Eggs, Chickens, Buddies and Berries: Students Experience a Working Farm

‘Wow! A new egg!’ said a wide-eyed six-year-old girl, extending her arm to show this ‘treasure.’ As students took turns wrapping their fingers around the egg’s warm brown shell, nearby classmates cuddled accommodating hens or peered through wooden pens, coming face to face with hairy goats.
The children, Mount Madonna School (MMS) preschool through second grade students, were enjoying a visit to Live Earth Farm in Watsonville, an annual, much-anticipated educational adventure.
‘What a wonderful morning we had together!’ said preschool and kindergarten teacher Hema Walker. ‘Our year-long study of ‘where things come from’ was front and center as we toured and tasted ourselves around a working organic farm. As we explored the fields and hen house, fed and petted goats and pressed apples into cider, the children experienced their connection to Mother Earth first hand.’ Back in the classroom, students learned about different kinds of farms and pondered where food comes from. They came to realize that so many food items purchased in grocery stores, originated on a farm somewhere. Each kindergarten student also draws a picture about their farm experience and dictates a story about where food comes from.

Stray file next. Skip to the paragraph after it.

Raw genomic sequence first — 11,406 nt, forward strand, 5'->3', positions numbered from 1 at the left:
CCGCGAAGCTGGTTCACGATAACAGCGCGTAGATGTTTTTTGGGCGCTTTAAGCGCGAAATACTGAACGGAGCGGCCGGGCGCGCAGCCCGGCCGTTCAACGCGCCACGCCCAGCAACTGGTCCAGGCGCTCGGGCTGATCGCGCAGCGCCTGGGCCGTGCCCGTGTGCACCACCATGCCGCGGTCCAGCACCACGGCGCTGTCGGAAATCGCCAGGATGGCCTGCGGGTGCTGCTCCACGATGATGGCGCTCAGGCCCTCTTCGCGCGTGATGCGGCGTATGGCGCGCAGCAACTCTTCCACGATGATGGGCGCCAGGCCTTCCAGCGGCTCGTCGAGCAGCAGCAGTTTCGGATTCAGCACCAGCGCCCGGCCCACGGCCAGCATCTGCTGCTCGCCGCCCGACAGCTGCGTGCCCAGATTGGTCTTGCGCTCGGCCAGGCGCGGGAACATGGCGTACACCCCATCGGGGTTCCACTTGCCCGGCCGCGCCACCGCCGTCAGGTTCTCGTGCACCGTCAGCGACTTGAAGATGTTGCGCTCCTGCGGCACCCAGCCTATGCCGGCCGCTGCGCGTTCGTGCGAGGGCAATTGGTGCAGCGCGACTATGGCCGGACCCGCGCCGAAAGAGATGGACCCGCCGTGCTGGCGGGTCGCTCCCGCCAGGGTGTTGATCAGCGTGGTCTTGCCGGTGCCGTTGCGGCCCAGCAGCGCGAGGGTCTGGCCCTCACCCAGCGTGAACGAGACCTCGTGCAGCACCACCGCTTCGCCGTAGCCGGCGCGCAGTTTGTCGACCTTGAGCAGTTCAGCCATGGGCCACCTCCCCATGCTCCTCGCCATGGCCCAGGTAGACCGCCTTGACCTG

On the day following the farm visit, first grader MaaNgala Mapaka brought each of her classmates and her teacher, Cassia Laffin, a little note. Laffin’s note read, ‘Did you enjoy the field trip’
‘This conversation starter led students into discussion and writing journal entries,’ said Laffin. ‘And while students didn’t explicitly address what they ‘learned’, I can say that I saw a lot of joy on children’s faces as they interacted with each other and their buddies. Big buddies were so attentive to their little buddies! One student, Kaia Mangus, allowed herself to be pulled all around by her little buddy, catering to his every whim. Her exaggerated facial expressions and look of playful exhaustion, spurred him on even more. She was also busy goat petting and chicken holding, zooming her buddy around on her back, including up and down a small hill. She was eager to please and her buddy so enjoyed his new, older friend. It was special to see my first and second graders assuming this role as caretaker and friend to the preschoolers and kindergarteners.